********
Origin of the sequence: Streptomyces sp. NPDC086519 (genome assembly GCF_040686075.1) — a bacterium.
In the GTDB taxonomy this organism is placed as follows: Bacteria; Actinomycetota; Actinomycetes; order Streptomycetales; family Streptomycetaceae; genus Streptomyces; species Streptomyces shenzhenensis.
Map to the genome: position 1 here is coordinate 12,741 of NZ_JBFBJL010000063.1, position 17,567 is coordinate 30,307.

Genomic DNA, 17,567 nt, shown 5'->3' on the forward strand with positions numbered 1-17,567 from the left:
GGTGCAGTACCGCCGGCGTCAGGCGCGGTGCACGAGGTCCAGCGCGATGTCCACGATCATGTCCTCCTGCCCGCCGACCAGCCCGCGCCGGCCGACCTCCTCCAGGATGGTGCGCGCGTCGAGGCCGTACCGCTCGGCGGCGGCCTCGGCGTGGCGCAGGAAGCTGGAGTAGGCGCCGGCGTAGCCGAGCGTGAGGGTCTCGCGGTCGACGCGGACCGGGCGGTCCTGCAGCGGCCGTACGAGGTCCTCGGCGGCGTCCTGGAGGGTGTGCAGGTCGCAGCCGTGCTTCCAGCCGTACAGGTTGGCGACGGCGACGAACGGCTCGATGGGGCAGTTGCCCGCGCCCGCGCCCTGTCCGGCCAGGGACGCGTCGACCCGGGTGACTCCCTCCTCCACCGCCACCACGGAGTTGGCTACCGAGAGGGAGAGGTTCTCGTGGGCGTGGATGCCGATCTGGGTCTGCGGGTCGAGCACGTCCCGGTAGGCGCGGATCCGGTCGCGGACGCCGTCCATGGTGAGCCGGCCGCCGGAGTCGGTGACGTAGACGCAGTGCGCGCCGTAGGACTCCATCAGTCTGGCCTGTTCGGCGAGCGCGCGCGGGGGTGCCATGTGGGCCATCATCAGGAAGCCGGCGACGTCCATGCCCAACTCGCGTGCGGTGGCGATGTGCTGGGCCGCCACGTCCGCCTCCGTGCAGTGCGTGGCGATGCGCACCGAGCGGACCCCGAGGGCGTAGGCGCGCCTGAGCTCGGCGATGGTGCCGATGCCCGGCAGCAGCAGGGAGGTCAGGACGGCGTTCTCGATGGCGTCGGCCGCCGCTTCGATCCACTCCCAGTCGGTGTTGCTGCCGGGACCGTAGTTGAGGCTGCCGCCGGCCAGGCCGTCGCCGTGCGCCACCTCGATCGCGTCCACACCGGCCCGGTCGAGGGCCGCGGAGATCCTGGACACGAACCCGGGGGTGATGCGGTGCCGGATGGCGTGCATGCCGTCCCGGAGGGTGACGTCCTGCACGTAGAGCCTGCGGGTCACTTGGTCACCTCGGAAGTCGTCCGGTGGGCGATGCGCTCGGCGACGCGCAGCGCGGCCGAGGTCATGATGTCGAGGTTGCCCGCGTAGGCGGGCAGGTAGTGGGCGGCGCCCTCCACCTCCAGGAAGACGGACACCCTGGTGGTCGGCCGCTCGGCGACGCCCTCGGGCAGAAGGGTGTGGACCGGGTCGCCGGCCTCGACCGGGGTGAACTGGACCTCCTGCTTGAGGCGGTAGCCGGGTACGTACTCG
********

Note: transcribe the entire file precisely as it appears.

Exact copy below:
Origin of the sequence: Streptomyces sp. NPDC086519 (genome assembly GCF_040686075.1) — a bacterium.
In the GTDB taxonomy this organism is placed as follows: Bacteria; Actinomycetota; Actinomycetes; order Streptomycetales; family Streptomycetaceae; genus Streptomyces; species Streptomyces shenzhenensis.
Map to the genome: position 1 here is coordinate 12,741 of NZ_JBFBJL010000063.1, position 17,567 is coordinate 30,307.

Genomic DNA, 17,567 nt, shown 5'->3' on the forward strand with positions numbered 1-17,567 from the left:
GGTGCAGTACCGCCGGCGTCAGGCGCGGTGCACGAGGTCCAGCGCGATGTCCACGATCATGTCCTCCTGCCCGCCGACCAGCCCGCGCCGGCCGACCTCCTCCAGGATGGTGCGCGCGTCGAGGCCGTACCGCTCGGCGGCGGCCTCGGCGTGGCGCAGGAAGCTGGAGTAGGCGCCGGCGTAGCCGAGCGTGAGGGTCTCGCGGTCGACGCGGACCGGGCGGTCCTGCAGCGGCCGTACGAGGTCCTCGGCGGCGTCCTGGAGGGTGTGCAGGTCGCAGCCGTGCTTCCAGCCGTACAGGTTGGCGACGGCGACGAACGGCTCGATGGGGCAGTTGCCCGCGCCCGCGCCCTGTCCGGCCAGGGACGCGTCGACCCGGGTGACTCCCTCCTCCACCGCCACCACGGAGTTGGCTACCGAGAGGGAGAGGTTCTCGTGGGCGTGGATGCCGATCTGGGTCTGCGGGTCGAGCACGTCCCGGTAGGCGCGGATCCGGTCGCGGACGCCGTCCATGGTGAGCCGGCCGCCGGAGTCGGTGACGTAGACGCAGTGCGCGCCGTAGGACTCCATCAGTCTGGCCTGTTCGGCGAGCGCGCGCGGGGGTGCCATGTGGGCCATCATCAGGAAGCCGGCGACGTCCATGCCCAACTCGCGTGCGGTGGCGATGTGCTGGGCCGCCACGTCCGCCTCCGTGCAGTGCGTGGCGATGCGCACCGAGCGGACCCCGAGGGCGTAGGCGCGCCTGAGCTCGGCGATGGTGCCGATGCCCGGCAGCAGCAGGGAGGTCAGGACGGCGTTCTCGATGGCGTCGGCCGCCGCTTCGATCCACTCCCAGTCGGTGTTGCTGCCGGGACCGTAGTTGAGGCTGCCGCCGGCCAGGCCGTCGCCGTGCGCCACCTCGATCGCGTCCACACCGGCCCGGTCGAGGGCCGCGGAGATCCTGGACACGAACCCGGGGGTGATGCGGTGCCGGATGGCGTGCATGCCGTCCCGGAGGGTGACGTCCTGCACGTAGAGCCTGCGGGTCACTTGGTCACCTCGGAAGTCGTCCGGTGGGCGATGCGCTCGGCGACGCGCAGCGCGGCCGAGGTCATGATGTCGAGGTTGCCCGCGTAGGCGGGCAGGTAGTGGGCGGCGCCCTCCACCTCCAGGAAGACGGACACCCTGGTGGTCGGCCGCTCGGCGACGCCCTCGGGCAGAAGGGTGTGGACCGGGTCGCCGGCCTCGACCGGGGTGAACTGGACCTCCTGCTTGAGGCGGTAGCCGGGTACGTACTCG